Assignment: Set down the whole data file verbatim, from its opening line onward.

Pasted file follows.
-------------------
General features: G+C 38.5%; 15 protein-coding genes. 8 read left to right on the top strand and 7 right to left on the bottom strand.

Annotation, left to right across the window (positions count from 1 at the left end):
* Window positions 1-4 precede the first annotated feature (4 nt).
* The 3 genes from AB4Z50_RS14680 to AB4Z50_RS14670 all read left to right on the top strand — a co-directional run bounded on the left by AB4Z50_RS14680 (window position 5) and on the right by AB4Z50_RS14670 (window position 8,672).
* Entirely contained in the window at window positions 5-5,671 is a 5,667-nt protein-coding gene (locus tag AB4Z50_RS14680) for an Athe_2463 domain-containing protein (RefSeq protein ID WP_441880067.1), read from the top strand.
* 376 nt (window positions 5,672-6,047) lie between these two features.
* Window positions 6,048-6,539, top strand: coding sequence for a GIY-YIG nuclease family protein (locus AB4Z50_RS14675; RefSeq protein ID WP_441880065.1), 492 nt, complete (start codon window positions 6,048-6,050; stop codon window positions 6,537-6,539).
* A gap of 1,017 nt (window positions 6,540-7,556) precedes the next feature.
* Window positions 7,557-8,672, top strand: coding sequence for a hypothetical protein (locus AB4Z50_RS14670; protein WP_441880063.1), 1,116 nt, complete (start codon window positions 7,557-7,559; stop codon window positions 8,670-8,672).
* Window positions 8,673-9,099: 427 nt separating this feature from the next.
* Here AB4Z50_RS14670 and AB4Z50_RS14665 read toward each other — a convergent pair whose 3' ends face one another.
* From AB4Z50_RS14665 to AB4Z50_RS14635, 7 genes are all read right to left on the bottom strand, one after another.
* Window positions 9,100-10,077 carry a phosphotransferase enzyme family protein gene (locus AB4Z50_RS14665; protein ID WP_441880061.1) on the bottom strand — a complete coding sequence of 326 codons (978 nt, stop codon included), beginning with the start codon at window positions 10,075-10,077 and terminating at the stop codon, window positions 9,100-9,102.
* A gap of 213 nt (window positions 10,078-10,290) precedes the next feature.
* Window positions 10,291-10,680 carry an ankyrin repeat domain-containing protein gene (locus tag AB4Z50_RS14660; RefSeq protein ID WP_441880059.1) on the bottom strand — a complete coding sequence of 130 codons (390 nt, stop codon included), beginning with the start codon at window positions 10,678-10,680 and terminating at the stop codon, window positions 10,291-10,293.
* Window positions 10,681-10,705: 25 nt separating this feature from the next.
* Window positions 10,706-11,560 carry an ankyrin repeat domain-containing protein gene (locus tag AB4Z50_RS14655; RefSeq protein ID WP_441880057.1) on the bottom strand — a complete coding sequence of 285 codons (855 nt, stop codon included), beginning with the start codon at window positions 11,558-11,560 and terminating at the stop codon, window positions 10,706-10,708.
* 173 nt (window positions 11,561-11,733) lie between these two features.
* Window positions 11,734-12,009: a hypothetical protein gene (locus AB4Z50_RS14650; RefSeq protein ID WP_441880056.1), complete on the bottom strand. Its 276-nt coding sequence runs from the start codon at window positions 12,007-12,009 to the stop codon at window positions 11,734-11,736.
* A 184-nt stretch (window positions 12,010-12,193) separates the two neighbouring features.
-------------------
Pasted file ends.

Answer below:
General features: G+C 38.5%; 15 protein-coding genes. 8 read left to right on the top strand and 7 right to left on the bottom strand.

Annotation, left to right across the window (positions count from 1 at the left end):
* Window positions 1-4 precede the first annotated feature (4 nt).
* The 3 genes from AB4Z50_RS14680 to AB4Z50_RS14670 all read left to right on the top strand — a co-directional run bounded on the left by AB4Z50_RS14680 (window position 5) and on the right by AB4Z50_RS14670 (window position 8,672).
* Entirely contained in the window at window positions 5-5,671 is a 5,667-nt protein-coding gene (locus tag AB4Z50_RS14680) for an Athe_2463 domain-containing protein (RefSeq protein ID WP_441880067.1), read from the top strand.
* 376 nt (window positions 5,672-6,047) lie between these two features.
* Window positions 6,048-6,539, top strand: coding sequence for a GIY-YIG nuclease family protein (locus AB4Z50_RS14675; RefSeq protein ID WP_441880065.1), 492 nt, complete (start codon window positions 6,048-6,050; stop codon window positions 6,537-6,539).
* A gap of 1,017 nt (window positions 6,540-7,556) precedes the next feature.
* Window positions 7,557-8,672, top strand: coding sequence for a hypothetical protein (locus AB4Z50_RS14670; protein WP_441880063.1), 1,116 nt, complete (start codon window positions 7,557-7,559; stop codon window positions 8,670-8,672).
* Window positions 8,673-9,099: 427 nt separating this feature from the next.
* Here AB4Z50_RS14670 and AB4Z50_RS14665 read toward each other — a convergent pair whose 3' ends face one another.
* From AB4Z50_RS14665 to AB4Z50_RS14635, 7 genes are all read right to left on the bottom strand, one after another.
* Window positions 9,100-10,077 carry a phosphotransferase enzyme family protein gene (locus AB4Z50_RS14665; protein ID WP_441880061.1) on the bottom strand — a complete coding sequence of 326 codons (978 nt, stop codon included), beginning with the start codon at window positions 10,075-10,077 and terminating at the stop codon, window positions 9,100-9,102.
* A gap of 213 nt (window positions 10,078-10,290) precedes the next feature.
* Window positions 10,291-10,680 carry an ankyrin repeat domain-containing protein gene (locus tag AB4Z50_RS14660; RefSeq protein ID WP_441880059.1) on the bottom strand — a complete coding sequence of 130 codons (390 nt, stop codon included), beginning with the start codon at window positions 10,678-10,680 and terminating at the stop codon, window positions 10,291-10,293.
* Window positions 10,681-10,705: 25 nt separating this feature from the next.
* Window positions 10,706-11,560 carry an ankyrin repeat domain-containing protein gene (locus tag AB4Z50_RS14655; RefSeq protein ID WP_441880057.1) on the bottom strand — a complete coding sequence of 285 codons (855 nt, stop codon included), beginning with the start codon at window positions 11,558-11,560 and terminating at the stop codon, window positions 10,706-10,708.
* 173 nt (window positions 11,561-11,733) lie between these two features.
* Window positions 11,734-12,009: a hypothetical protein gene (locus AB4Z50_RS14650; RefSeq protein ID WP_441880056.1), complete on the bottom strand. Its 276-nt coding sequence runs from the start codon at window positions 12,007-12,009 to the stop codon at window positions 11,734-11,736.
* A 184-nt stretch (window positions 12,010-12,193) separates the two neighbouring features.